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Worn memory quilt traces mountain family’s history

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JOHNathan CAPPS
Ellis County Press
In planning the story of the Hatfield-McCoy feud, I wanted to go a little beyond, to dig a little deeper, to avoid repeating of those twice told tales about the feud. Fortunately, I found stories so very old they were almost lost in obscurity.

Many of them are rich in charm and meaningful history. The best ones are truly spellbinding.

The search itself was a delight, because forces that shaped the people of that time and place began generations earlier and an ocean away. And as I examined the origins of the mountain people, I discovered I was also examining the roots of countless Americans.

I found both the Hatfield and McCoy families originally came to colonial Virginia from the borderlands of England and Scotland, home of moonlit lakes and icy streams and a charming evergreen shrub known as heather. The original name for ‘Hatfield' was ‘Heatherfield.'

The people of Appalachia

It is not an easy matter to examine the history of any people and determine the forces that made them what they are. After all, one definition of history is 'everything that ever happened to everybody.' But here's an a quick study of the mountain folk of Appalachia.

Perhaps these noble inhabitants of the mountains were an end product of a diverse heritage, yet in nearly each instance, that heritage is steeped in emotion.

Once it was a common practice in the mountains for a seamstress to put together a ‘memory quilt' from a variety of fabric scraps, each taken from material connected to an ancestor, family member, or friend. Each piece of the quilt was linked to a story , and in many ways it functioned as a family tree.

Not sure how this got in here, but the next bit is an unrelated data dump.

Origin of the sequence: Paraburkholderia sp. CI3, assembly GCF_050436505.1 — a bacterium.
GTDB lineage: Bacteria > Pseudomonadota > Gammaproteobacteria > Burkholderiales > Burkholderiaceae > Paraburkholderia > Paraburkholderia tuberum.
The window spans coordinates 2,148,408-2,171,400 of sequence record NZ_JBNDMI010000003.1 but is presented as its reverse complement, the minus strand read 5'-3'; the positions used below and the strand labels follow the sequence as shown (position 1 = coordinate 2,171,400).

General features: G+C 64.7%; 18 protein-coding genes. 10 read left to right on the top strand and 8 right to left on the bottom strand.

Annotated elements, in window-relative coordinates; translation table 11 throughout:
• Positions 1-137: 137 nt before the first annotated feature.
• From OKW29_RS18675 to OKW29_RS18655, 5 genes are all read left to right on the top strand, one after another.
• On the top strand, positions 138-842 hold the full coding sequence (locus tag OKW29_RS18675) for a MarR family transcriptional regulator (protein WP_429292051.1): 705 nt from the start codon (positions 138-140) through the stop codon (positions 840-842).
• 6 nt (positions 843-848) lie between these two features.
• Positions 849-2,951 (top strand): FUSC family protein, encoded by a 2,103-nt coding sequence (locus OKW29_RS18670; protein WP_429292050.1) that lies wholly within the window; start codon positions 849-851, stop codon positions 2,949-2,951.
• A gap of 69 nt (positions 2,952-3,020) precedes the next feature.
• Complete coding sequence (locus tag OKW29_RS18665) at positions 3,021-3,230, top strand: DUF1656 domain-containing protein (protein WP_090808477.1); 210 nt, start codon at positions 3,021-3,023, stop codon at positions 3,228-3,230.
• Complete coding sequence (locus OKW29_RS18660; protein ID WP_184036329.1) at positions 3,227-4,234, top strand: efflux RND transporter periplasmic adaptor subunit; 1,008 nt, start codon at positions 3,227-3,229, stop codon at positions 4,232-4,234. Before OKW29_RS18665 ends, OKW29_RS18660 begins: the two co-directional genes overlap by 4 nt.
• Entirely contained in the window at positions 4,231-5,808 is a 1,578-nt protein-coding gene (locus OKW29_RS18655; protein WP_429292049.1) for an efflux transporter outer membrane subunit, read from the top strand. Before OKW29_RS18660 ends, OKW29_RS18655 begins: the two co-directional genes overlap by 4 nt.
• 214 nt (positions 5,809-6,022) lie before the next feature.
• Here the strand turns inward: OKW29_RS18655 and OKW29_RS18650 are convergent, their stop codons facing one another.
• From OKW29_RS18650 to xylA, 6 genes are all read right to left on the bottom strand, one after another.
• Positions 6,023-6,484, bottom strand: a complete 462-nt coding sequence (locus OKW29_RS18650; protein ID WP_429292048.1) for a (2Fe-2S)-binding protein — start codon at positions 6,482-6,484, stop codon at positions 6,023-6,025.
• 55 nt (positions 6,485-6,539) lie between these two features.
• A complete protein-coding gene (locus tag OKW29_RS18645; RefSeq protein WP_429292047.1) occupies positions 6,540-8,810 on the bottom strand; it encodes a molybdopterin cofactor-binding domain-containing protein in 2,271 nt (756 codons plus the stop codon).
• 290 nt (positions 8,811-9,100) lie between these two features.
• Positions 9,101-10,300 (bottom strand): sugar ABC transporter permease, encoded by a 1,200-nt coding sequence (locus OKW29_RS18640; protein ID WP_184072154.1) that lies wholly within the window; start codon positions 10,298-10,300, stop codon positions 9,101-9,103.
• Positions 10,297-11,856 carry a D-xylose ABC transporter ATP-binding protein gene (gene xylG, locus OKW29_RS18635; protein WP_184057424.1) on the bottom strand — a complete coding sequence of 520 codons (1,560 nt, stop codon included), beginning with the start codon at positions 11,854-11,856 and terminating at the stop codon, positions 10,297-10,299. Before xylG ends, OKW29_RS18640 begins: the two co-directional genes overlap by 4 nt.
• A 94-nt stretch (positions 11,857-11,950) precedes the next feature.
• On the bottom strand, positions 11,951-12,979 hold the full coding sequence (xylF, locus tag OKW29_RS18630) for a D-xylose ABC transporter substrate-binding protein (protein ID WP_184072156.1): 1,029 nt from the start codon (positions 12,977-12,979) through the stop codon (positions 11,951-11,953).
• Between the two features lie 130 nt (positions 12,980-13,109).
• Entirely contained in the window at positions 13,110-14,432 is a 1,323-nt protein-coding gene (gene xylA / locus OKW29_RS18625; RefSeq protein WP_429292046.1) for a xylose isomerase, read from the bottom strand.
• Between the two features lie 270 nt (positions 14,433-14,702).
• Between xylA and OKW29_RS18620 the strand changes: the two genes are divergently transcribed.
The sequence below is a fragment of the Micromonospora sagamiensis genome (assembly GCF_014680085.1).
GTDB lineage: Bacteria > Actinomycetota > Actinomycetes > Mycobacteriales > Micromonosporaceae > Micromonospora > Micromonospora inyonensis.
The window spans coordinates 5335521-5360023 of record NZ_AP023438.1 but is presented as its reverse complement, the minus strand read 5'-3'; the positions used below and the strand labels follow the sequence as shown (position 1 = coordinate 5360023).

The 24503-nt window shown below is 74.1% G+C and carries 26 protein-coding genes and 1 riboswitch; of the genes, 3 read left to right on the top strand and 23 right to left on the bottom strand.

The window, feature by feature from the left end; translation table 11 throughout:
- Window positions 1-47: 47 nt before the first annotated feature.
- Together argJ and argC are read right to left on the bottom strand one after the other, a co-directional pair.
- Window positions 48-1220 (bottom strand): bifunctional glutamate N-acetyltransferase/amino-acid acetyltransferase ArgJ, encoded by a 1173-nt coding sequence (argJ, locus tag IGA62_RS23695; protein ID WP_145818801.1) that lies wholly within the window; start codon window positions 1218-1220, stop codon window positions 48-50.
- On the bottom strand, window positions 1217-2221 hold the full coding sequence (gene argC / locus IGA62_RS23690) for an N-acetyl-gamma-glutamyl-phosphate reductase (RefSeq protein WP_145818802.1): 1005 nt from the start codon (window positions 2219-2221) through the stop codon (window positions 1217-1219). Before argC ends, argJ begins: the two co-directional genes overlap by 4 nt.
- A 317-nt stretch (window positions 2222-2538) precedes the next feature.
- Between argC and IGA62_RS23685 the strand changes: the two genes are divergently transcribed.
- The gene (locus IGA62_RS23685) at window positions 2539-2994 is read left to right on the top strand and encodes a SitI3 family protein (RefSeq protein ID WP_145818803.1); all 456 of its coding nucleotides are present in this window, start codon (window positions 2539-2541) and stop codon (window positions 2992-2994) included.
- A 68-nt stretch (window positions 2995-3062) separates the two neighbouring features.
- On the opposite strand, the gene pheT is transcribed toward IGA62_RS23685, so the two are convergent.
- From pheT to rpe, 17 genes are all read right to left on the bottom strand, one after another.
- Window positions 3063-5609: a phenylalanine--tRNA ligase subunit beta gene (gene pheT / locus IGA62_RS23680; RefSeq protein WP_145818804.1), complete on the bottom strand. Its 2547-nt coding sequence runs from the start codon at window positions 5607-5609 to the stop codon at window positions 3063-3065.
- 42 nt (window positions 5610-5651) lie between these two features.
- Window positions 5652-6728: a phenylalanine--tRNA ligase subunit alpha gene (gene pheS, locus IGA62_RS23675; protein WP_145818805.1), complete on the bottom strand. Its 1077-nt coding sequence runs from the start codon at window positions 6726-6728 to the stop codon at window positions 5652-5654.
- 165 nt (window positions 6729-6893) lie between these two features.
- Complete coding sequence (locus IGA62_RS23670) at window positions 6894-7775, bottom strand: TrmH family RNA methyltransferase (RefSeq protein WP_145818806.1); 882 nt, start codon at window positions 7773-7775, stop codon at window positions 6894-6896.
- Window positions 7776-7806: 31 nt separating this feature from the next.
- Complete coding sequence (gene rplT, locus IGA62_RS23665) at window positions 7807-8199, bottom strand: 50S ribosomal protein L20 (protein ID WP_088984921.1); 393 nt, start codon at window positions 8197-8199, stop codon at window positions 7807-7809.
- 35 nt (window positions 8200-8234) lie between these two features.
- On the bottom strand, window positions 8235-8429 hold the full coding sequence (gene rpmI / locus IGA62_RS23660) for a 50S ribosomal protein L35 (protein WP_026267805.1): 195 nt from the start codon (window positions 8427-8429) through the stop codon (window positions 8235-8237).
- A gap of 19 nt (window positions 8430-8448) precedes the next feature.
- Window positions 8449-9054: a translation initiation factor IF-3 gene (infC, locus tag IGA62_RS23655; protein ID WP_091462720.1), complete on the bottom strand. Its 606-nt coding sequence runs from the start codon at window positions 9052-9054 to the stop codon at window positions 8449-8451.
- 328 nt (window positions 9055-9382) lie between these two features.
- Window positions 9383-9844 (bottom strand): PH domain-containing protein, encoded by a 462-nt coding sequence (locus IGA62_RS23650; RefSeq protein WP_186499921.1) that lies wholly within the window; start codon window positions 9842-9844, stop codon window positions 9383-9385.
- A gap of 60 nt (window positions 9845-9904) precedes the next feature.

A century ago, a mountain woman known as Aunt Sally Cameron, a great-grandmother, had such a quilt. Frayed and worn, the quilt was passed down from her grandmother and with it passed a priceless oral history of a mountain family.

One of her ancestors was a young man named Seeb McLaughlin, and a raveling scrap of shriveled linen was once taken from his wedding shirt for use in the quilt. It is interesting that in an age of thrift and scarcity, this same shirt was also used for the weddings of other men of the family.

The story of Seeb McLaughlin involves many perilous travels and struggles. As a young man, Seeb lived and labored on an expansive English estate in Northern Ireland, and was a descendent of the English and Scotch sent there to take up and work the land, some as early as the Shakespearean era. Over the years, these Scots-Irish constantly fought the native Irish on one side and English tyrants on the other.

Soon over-population and politics convinced Seeb and many Ulster Protestants to seek refuge and opportunity in America. Some came in groups, others as singles or pairs. Seeb came alone. But Seeb was in love with a Scots-Irish girl named Mary who was considered a bit young for marriage by her cautious parents. Seeb reluctantly left with a promise to make his fortune quickly and summon Mary to America. He promised to build her a home by a stream and a beautiful mountain where she would soon join him to live in this blissful Eden.

The ship owners insisted on packing passengers in like herring for the two or three month sail to Philadelphia, but only after the anchor was raised for the last time did Seeb realize the misery he must endure.

Soon, the ship had more filth than any pig sty. The drinking water was black and thick with mud, the food was rotting, wormy, or mixed with salt. Body lice passed from one to another. Seeb experienced stifling heat and lack of air, but one night was almost frozen. He saw illnesses, both minor and major, among his fellow passengers.

Many didn't survive. The very young and the elderly were the first to die, then the expectant mothers. Upon arrival in Philadelphia, relief from the ordeal was delayed even longer while officials kept his ship away from the wharf because of stench and disease.

Is it any wonder many early settlers sought the frontier upon their arrival in America?

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